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Roll Your Own

Roll Your Own

The Ten Commandments of Love

(1) Thou should never love another
(2) & stand by me all the while
(3) Take happiness with the heartaches
(4) & go through life wearing a smile
& oh how happy we will be
If we keep the 10 commandments of love, of love
(5) Thou should always have faith in me
In everything I say & do
(6) Love me, love me, love me with all your heart & soul
Until our life on earth is through
& oh how happy we will be
If we keep the 10 commandments of love
Love, oh sweet love, it’s oh oh so grand
You will find that since the beginning of time
It has ruled in all the land
(7) Come to me when I am lone
(8) Kiss me when you hold me tight
(9) Treat me sweet & gentle, baby
(10) When we say goodnight
Oh how happy we will be
If we keep the 10 commandments of love
I know, oh how happy we will be
If we keep the 10 commandments of love

~ The Moonglows 1959

Even for 1959, this is pretty dreadful advice. You might ask your partner to have sex with only you, but to love only you is pathological. You want you partner to be genuine, to feel free to express inner feelings, not paste on a phony smile. This is almost biblical demanding unquestioning obedience.

You’ve always wanted to write system level code. Now is your chance. Ignore the standard libraries and write your own. It will look great on your resumé.
  1. Roll Your Own BNF (Backus-Naur Form)

    : Always document your command syntax with your own, unique, undocumented brand of BNF notation. Never explain the syntax by providing a suite of annotated sample valid and invalid commands. That would demonstrate a complete lack of academic rigour. Railway diagrams are almost as gauche. Make sure there is no obvious way of telling a terminal symbol (something you would actually type) from an intermediate one — something that represents a phrase in the syntax. Never use typeface, colour, caps, or any other visual clues to help the reader distinguish the two. Use the exact same punctuation glyphs in your BNF notation that you use in the command language itself, so the reader can never tell if a (…), […], {…} or is something you actually type as part of the command, or is intended to give clues about which syntax elements are obligatory, repeatable or optional in your BNF notation. After all, if they are too stupid to figure out your variant of BNF, they have no business using your program.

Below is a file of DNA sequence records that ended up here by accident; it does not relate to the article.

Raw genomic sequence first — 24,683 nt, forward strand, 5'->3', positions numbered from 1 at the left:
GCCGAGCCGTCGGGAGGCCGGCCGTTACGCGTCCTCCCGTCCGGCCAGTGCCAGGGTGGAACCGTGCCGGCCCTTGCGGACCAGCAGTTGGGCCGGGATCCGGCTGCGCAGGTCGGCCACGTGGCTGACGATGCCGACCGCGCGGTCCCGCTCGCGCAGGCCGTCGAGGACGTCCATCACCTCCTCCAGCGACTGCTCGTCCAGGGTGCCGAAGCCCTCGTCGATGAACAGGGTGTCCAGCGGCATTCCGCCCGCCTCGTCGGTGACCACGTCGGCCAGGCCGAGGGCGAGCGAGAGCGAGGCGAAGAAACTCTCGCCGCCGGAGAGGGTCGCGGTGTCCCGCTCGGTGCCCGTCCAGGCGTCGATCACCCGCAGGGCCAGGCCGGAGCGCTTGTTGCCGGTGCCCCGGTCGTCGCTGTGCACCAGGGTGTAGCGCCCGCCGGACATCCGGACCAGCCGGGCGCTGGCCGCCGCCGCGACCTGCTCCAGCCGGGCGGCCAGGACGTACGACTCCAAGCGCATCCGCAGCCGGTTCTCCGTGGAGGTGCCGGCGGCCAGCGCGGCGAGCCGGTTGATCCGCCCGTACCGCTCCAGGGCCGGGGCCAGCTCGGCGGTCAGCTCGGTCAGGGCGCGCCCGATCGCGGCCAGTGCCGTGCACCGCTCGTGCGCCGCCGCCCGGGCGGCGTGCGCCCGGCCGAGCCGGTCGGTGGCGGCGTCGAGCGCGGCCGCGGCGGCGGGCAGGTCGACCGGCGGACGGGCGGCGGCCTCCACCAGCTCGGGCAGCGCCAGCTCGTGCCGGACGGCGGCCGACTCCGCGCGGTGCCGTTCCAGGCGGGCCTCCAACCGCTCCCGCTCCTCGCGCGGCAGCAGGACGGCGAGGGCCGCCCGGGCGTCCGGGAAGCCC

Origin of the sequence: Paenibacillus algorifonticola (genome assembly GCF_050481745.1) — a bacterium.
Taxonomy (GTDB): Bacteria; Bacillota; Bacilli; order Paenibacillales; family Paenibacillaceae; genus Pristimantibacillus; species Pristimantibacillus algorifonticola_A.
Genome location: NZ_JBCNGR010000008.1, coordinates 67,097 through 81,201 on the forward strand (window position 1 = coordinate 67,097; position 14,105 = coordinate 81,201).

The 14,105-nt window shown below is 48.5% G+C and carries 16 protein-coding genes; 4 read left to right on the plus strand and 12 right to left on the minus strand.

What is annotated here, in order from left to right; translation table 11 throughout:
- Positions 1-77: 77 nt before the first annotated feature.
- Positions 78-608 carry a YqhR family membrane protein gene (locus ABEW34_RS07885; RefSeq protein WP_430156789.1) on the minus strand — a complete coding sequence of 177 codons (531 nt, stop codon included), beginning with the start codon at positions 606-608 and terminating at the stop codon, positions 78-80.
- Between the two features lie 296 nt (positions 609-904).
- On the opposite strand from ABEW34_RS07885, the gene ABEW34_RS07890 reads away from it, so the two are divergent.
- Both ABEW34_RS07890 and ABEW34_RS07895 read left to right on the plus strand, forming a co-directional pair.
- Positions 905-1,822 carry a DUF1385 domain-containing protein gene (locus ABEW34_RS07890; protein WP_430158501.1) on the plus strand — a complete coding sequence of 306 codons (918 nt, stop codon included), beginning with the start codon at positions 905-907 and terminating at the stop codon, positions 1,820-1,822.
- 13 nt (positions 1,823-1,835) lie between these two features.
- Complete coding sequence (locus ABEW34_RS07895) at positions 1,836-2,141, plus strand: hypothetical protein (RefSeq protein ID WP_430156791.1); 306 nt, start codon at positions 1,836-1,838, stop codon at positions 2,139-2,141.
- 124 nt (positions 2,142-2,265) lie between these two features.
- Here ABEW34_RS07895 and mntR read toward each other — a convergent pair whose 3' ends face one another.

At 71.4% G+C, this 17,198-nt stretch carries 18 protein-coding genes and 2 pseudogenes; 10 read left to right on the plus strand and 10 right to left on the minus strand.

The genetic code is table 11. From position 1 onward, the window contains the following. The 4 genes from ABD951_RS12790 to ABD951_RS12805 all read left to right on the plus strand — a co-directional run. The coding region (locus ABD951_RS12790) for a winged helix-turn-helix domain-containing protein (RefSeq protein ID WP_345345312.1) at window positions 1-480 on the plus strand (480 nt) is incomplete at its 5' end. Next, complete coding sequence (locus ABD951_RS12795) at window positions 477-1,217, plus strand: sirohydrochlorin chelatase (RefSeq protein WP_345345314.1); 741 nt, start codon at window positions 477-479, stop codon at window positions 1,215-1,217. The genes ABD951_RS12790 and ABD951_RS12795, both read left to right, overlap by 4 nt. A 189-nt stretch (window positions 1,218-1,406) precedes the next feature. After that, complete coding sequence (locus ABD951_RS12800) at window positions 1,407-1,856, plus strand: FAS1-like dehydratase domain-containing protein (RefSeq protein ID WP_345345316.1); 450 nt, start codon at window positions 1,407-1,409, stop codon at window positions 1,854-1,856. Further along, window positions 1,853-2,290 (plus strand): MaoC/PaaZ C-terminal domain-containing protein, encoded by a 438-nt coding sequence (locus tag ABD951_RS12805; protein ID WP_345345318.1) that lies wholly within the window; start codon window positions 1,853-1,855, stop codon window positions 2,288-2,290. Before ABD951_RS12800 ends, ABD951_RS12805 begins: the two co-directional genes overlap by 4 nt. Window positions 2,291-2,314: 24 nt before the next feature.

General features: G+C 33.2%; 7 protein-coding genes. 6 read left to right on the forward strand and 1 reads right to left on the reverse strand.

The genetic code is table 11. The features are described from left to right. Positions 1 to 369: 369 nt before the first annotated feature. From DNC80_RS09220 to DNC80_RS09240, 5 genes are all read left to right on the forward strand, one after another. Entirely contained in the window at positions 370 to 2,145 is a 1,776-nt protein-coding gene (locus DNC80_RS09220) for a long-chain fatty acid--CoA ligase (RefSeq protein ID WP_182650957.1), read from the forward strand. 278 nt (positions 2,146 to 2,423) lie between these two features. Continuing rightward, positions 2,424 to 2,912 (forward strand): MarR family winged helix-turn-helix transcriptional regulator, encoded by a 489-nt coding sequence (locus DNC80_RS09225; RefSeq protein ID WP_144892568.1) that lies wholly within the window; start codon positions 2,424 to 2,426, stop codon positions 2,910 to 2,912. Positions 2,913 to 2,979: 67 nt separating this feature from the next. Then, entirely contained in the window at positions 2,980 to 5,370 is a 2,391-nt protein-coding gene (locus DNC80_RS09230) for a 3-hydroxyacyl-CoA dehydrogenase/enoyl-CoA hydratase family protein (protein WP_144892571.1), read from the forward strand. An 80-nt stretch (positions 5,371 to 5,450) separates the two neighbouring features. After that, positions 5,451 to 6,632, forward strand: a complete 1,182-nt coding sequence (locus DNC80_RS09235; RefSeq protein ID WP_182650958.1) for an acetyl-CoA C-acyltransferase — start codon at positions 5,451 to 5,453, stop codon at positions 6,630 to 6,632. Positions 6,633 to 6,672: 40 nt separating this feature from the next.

2. Roll Your Own Allocator

    : Everyone knows that debugging your dynamic storage is complicated and time consuming. Instead of making sure each class has no storage leaks, reinvent your own storage allocator. It just mallocs space out of a big arena. Instead of freeing storage, force your users to periodically perform a system reset that clears the heap. There’s only a few things the system needs to keep track of across resets — lots easier than plugging all the storage leaks; and so long as the users remember to periodically reset the system, they’ll never run out of heap space. Imagine them trying to change this strategy once deployed!

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